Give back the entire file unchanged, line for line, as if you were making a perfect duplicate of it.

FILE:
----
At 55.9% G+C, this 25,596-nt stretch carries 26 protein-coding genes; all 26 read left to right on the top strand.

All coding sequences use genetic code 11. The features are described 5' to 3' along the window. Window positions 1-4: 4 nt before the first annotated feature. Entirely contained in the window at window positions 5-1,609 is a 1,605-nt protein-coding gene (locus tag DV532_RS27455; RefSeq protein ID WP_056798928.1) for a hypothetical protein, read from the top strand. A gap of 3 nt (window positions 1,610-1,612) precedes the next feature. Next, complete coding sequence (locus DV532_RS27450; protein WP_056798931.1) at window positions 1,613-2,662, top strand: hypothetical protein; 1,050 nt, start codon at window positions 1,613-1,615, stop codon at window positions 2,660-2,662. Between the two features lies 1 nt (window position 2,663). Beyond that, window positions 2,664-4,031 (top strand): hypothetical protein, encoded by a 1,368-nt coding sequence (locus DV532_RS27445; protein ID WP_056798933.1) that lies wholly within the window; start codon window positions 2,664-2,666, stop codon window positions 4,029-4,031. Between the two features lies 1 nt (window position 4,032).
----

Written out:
At 55.9% G+C, this 25,596-nt stretch carries 26 protein-coding genes; all 26 read left to right on the top strand.

All coding sequences use genetic code 11. The features are described 5' to 3' along the window. Window positions 1-4: 4 nt before the first annotated feature. Entirely contained in the window at window positions 5-1,609 is a 1,605-nt protein-coding gene (locus tag DV532_RS27455; RefSeq protein ID WP_056798928.1) for a hypothetical protein, read from the top strand. A gap of 3 nt (window positions 1,610-1,612) precedes the next feature. Next, complete coding sequence (locus DV532_RS27450; protein WP_056798931.1) at window positions 1,613-2,662, top strand: hypothetical protein; 1,050 nt, start codon at window positions 1,613-1,615, stop codon at window positions 2,660-2,662. Between the two features lies 1 nt (window position 2,663). Beyond that, window positions 2,664-4,031 (top strand): hypothetical protein, encoded by a 1,368-nt coding sequence (locus DV532_RS27445; protein ID WP_056798933.1) that lies wholly within the window; start codon window positions 2,664-2,666, stop codon window positions 4,029-4,031. Between the two features lies 1 nt (window position 4,032).